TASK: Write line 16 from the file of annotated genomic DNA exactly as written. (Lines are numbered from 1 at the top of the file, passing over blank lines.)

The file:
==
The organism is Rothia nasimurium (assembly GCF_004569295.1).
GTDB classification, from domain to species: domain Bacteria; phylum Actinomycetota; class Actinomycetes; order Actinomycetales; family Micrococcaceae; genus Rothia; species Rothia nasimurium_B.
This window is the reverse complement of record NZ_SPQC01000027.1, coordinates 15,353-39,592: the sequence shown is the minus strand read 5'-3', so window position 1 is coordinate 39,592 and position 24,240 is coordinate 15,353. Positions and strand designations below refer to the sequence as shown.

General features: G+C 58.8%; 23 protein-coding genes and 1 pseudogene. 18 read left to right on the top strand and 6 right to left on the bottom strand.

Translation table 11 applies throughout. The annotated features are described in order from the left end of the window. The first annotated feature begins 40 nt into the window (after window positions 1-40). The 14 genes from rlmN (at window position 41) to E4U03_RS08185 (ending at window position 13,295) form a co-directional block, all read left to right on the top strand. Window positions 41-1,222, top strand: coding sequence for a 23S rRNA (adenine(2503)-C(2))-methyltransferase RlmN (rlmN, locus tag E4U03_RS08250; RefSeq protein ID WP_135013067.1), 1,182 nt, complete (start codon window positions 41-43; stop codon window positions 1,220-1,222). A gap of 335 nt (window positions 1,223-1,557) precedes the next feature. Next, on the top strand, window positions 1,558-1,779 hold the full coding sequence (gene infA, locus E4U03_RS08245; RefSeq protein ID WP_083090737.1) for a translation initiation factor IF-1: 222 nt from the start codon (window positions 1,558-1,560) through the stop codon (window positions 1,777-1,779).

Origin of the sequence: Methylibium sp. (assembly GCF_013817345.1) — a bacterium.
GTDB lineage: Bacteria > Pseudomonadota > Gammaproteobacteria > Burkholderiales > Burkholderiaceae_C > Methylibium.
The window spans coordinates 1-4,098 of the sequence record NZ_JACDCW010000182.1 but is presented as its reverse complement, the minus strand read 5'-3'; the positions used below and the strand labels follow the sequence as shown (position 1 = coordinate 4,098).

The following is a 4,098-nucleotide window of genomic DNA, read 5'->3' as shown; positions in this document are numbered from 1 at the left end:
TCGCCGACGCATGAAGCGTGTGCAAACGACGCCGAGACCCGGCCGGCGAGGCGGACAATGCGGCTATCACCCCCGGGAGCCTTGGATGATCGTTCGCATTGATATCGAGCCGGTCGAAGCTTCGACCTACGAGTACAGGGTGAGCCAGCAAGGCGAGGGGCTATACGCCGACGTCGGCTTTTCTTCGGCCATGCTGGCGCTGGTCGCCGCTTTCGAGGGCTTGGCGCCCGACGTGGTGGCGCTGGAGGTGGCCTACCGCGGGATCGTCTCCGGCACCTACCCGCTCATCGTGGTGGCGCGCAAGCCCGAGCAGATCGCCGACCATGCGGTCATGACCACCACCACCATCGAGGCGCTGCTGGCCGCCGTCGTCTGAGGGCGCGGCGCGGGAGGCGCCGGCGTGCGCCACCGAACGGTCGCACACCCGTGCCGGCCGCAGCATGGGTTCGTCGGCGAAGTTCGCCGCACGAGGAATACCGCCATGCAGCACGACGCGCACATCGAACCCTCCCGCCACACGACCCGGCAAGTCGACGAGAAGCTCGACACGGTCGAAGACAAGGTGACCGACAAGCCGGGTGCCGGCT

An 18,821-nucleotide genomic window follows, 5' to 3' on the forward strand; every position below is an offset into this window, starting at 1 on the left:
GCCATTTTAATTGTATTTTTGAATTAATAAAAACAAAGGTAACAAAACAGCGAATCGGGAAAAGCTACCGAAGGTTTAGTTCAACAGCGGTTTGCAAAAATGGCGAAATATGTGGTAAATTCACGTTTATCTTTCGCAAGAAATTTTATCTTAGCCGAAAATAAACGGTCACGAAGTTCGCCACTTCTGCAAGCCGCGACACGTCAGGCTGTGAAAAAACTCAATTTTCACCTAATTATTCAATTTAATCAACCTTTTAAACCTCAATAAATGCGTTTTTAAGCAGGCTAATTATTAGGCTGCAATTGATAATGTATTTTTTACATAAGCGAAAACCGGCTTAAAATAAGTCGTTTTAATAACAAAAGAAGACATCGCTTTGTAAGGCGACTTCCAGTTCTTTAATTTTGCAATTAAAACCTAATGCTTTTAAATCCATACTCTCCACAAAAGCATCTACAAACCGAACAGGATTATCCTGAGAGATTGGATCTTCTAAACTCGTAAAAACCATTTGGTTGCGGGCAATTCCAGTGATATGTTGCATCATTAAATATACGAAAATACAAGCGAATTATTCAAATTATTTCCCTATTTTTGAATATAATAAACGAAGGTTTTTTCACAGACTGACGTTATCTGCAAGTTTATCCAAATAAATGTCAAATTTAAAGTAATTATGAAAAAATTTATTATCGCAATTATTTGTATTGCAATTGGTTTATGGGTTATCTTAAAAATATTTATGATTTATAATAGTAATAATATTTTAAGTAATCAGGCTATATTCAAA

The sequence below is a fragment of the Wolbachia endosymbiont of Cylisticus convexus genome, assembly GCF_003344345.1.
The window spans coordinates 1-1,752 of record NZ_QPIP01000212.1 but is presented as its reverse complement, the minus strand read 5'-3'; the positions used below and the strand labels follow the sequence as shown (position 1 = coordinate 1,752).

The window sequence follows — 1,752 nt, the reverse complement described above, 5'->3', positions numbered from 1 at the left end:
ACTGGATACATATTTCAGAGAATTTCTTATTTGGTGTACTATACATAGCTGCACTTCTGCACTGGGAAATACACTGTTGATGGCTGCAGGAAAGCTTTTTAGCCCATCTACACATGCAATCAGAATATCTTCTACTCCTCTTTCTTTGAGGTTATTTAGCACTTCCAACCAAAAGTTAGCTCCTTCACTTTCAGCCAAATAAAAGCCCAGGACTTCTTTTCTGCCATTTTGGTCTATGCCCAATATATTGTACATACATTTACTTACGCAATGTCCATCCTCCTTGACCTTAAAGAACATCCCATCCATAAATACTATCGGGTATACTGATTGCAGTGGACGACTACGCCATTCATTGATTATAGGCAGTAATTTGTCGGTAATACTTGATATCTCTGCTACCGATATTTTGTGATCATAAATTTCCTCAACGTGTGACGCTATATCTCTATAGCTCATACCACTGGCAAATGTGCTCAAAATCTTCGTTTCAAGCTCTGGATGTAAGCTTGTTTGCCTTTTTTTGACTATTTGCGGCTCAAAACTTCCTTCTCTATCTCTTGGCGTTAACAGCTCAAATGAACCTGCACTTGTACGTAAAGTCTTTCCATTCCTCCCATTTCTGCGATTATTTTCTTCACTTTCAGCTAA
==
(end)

ACTGGATACATATTTCAGAGAATTTCTTATTTGGTGTACTATACATAGCTGCACTTCTGCACTGGGAAATACACTGTTGATGGCTGCAGGAAAGCTTTTTAGCCCATCTACACATGCAATCAGAATATCTTCTACTCCTCTTTCTTTGAGGTTATTTAGCACTTCCAACCAAAAGTTAGCTCCTTCACTTTCAGCCAAATAAAAGCCCAGGACTTCTTTTCTGCCATTTTGGTCTATGCCCAATATATTGTACATACATTTACTTACGCAATGTCCATCCTCCTTGACCTTAAAGAACATCCCATCCATAAATACTATCGGGTATACTGATTGCAGTGGACGACTACGCCATTCATTGATTATAGGCAGTAATTTGTCGGTAATACTTGATATCTCTGCTACCGATATTTTGTGATCATAAATTTCCTCAACGTGTGACGCTATATCTCTATAGCTCATACCACTGGCAAATGTGCTCAAAATCTTCGTTTCAAGCTCTGGATGTAAGCTTGTTTGCCTTTTTTTGACTATTTGCGGCTCAAAACTTCCTTCTCTATCTCTTGGCGTTAACAGCTCAAATGAACCTGCACTTGTACGTAAAGTCTTTCCATTCCTCCCATTTCTGCGATTATTTTCTTCACTTTCAGCTAA